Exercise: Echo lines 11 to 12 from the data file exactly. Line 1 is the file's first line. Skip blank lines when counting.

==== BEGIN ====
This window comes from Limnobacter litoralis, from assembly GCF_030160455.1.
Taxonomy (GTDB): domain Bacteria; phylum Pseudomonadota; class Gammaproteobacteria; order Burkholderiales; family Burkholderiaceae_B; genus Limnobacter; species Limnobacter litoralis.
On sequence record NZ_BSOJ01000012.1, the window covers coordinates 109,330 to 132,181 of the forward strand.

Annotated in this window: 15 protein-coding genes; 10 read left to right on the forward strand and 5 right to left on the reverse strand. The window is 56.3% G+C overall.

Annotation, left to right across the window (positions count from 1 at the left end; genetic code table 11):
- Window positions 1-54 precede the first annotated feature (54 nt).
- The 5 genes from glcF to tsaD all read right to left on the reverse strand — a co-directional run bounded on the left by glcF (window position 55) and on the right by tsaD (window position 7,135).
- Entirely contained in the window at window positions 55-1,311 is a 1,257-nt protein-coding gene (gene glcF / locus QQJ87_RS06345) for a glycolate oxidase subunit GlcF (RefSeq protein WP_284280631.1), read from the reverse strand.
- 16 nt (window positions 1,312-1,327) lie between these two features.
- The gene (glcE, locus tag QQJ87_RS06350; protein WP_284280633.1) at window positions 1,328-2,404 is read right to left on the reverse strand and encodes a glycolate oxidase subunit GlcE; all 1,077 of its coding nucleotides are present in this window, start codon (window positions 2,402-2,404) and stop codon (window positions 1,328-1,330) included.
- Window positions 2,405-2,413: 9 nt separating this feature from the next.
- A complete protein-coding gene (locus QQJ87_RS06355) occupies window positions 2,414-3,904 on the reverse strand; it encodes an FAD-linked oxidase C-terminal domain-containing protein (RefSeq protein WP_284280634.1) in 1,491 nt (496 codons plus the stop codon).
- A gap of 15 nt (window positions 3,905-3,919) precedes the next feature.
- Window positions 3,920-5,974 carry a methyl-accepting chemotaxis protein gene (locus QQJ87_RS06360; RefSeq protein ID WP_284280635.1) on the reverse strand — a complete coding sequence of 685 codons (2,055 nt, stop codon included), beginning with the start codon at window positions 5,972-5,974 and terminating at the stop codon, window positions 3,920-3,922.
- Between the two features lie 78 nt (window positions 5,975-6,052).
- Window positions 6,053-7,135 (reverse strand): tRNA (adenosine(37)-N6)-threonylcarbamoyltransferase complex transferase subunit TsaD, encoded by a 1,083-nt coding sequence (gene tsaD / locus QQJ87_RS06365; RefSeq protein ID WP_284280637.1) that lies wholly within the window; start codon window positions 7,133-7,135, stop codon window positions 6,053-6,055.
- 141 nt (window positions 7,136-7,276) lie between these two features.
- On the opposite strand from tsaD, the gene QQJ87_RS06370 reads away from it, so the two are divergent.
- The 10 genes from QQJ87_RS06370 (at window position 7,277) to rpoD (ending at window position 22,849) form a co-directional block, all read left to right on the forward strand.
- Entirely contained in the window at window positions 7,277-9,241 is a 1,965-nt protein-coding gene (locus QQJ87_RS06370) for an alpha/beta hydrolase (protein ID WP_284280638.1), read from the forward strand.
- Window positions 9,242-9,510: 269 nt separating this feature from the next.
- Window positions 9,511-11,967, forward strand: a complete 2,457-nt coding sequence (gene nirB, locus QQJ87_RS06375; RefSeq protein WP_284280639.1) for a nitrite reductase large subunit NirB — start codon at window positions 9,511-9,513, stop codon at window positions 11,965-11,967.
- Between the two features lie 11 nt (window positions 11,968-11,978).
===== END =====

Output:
- Window positions 2,405-2,413: 9 nt separating this feature from the next.
- A complete protein-coding gene (locus QQJ87_RS06355) occupies window positions 2,414-3,904 on the reverse strand; it encodes an FAD-linked oxidase C-terminal domain-containing protein (RefSeq protein WP_284280634.1) in 1,491 nt (496 codons plus the stop codon).